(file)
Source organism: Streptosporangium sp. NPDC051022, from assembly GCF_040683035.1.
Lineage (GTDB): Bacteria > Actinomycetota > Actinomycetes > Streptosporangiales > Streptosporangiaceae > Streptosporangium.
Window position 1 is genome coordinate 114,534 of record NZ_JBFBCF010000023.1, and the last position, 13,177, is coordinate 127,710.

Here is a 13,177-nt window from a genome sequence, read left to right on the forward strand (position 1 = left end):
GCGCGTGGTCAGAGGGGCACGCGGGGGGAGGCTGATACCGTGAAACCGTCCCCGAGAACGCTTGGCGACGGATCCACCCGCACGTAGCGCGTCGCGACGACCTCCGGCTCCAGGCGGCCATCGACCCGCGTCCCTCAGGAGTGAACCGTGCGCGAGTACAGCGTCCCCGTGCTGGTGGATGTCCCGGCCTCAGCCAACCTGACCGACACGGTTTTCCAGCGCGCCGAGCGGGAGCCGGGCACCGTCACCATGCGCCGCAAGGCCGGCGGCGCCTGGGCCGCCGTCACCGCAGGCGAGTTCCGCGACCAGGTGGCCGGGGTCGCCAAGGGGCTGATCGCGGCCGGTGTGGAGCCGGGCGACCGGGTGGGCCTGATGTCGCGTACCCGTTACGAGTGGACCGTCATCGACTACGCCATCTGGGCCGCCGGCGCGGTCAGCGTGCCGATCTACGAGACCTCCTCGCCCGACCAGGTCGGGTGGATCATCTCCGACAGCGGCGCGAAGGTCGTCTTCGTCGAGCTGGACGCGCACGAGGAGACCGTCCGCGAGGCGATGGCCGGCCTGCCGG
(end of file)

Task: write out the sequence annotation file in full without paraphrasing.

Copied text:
Source organism: Streptosporangium sp. NPDC051022, from assembly GCF_040683035.1.
Lineage (GTDB): Bacteria > Actinomycetota > Actinomycetes > Streptosporangiales > Streptosporangiaceae > Streptosporangium.
Window position 1 is genome coordinate 114,534 of record NZ_JBFBCF010000023.1, and the last position, 13,177, is coordinate 127,710.

Here is a 13,177-nt window from a genome sequence, read left to right on the forward strand (position 1 = left end):
GCGCGTGGTCAGAGGGGCACGCGGGGGGAGGCTGATACCGTGAAACCGTCCCCGAGAACGCTTGGCGACGGATCCACCCGCACGTAGCGCGTCGCGACGACCTCCGGCTCCAGGCGGCCATCGACCCGCGTCCCTCAGGAGTGAACCGTGCGCGAGTACAGCGTCCCCGTGCTGGTGGATGTCCCGGCCTCAGCCAACCTGACCGACACGGTTTTCCAGCGCGCCGAGCGGGAGCCGGGCACCGTCACCATGCGCCGCAAGGCCGGCGGCGCCTGGGCCGCCGTCACCGCAGGCGAGTTCCGCGACCAGGTGGCCGGGGTCGCCAAGGGGCTGATCGCGGCCGGTGTGGAGCCGGGCGACCGGGTGGGCCTGATGTCGCGTACCCGTTACGAGTGGACCGTCATCGACTACGCCATCTGGGCCGCCGGCGCGGTCAGCGTGCCGATCTACGAGACCTCCTCGCCCGACCAGGTCGGGTGGATCATCTCCGACAGCGGCGCGAAGGTCGTCTTCGTCGAGCTGGACGCGCACGAGGAGACCGTCCGCGAGGCGATGGCCGGCCTGCCGG